Carlyn (Walker) Nichols, a Science, Culinary, and Maker educator at Seward Middle School, a 2018 Kenai BP Teacher of Excellence, and 1997 Seward High graduate said,
“I believe our young people need to struggle together to solve problems, explore new ideas, create content, and engage with their communities locally as well as beyond. If we limit their experiences and their chance to wrestle with ideas, problems and questions, we are limiting their ability to succeed in a future that will demand innovation and collaboration.”
A parent wrote, “My son had never shown a keen interest in science until he entered her classroom. Now, he can’t wait to get to her class so he can be immersed in her lessons and strike off on new adventures of discovery. When you ask your child how their day went and he replies ‘It was awesome since I had Mrs. Nichols today,’ you know that teacher is something special.”
Mrs. Nichols explains,
As funding for education has dwindled, so has the opportunity for students to explore art, music, shop and other vocational skills. Our students work hard all day with the core subjects and have little chance to work with their hands or express themselves creatively. Screens dominate our society and students seem less independent every year.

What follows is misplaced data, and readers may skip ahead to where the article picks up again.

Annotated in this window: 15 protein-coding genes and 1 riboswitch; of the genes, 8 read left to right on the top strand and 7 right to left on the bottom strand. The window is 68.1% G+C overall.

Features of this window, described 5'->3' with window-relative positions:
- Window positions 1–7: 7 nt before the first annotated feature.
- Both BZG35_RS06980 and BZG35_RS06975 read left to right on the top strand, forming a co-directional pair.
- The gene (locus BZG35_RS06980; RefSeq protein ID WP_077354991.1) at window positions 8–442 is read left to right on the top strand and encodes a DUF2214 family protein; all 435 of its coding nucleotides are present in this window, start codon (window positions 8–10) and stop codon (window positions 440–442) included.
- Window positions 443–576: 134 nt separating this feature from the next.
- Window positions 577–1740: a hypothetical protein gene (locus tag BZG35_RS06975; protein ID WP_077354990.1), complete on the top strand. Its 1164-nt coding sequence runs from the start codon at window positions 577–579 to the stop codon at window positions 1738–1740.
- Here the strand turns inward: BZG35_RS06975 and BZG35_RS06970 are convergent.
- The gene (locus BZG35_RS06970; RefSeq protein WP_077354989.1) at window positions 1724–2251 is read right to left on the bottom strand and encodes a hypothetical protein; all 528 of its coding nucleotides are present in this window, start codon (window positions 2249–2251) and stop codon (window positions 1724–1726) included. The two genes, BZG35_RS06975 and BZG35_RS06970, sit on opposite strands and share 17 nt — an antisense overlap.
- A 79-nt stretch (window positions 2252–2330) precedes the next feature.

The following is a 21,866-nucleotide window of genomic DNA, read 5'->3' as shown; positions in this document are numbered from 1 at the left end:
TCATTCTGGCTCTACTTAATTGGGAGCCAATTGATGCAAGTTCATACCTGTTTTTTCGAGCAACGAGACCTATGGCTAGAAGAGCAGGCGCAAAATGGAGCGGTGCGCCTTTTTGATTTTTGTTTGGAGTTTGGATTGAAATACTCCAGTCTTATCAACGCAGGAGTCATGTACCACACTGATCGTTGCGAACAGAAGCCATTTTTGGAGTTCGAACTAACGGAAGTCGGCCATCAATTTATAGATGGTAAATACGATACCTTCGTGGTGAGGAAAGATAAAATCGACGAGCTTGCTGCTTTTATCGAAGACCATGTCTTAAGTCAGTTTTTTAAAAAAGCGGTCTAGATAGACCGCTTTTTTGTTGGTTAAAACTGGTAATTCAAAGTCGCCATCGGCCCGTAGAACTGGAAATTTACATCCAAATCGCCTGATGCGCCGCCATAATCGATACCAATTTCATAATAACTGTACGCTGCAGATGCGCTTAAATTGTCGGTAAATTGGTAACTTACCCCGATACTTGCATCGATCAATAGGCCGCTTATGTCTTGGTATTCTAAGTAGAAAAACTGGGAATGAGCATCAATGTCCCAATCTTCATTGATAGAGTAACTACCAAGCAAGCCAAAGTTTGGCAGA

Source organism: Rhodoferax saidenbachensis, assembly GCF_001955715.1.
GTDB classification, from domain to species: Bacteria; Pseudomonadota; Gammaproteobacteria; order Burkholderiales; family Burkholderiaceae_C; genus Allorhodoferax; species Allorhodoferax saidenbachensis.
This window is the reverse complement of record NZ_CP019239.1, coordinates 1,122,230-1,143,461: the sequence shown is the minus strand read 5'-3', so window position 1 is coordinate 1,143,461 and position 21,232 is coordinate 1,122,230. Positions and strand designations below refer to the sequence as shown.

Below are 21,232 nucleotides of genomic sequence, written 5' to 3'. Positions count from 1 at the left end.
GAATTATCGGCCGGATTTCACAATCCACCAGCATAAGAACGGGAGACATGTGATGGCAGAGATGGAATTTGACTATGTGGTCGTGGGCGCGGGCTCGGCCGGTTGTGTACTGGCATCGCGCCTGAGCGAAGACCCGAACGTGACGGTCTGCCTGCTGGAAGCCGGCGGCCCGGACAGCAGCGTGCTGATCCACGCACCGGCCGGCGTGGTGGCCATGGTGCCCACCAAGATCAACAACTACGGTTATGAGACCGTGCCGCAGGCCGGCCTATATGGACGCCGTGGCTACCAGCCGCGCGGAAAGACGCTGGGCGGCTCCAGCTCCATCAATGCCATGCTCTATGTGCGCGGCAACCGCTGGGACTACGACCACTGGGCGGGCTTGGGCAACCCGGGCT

In order to combat these trends and increase student access to vocational skills I created a Maker Lab and foods class at Seward Middle School. Now students can be makers, creators, computer scientists, cooks, and artists. These students have built furniture for their rooms, made their own longboards, lamps and blankets, coded their first robot, created their first video game, taken apart engines, learned to solder, or were content to create art or small projects that held their pencils or money. Giving students a place to play, tinker, and make has brought me an incredible sense of joy and accomplishment. They are learning to experiment, work independently, try and fail, and repeat.
Educating into the 2020s…
“This is a very exciting and challenging time to be an educator amidst the possibilities and trappings of technology. Students now have more opportunities to access information, collaborate, create, and curate than ever before. Access to technology enables us to challenge and inspire students to innovate and involve themselves in new and exciting ways. We can deliver content in a much more relevant, fluid, diverse, and personal way using technology. However, our students are already very plugged in and can easily become passive and apathetic learners in a high tech environment. It is up to us to leverage technology in a way that improves their experience and ability to engage with the content. Our curriculum should drive them to problem solve, innovate, participate, and safely step beyond their comfort zone. Technology should make education more meaningful, individual and creative, not passive or disconnected.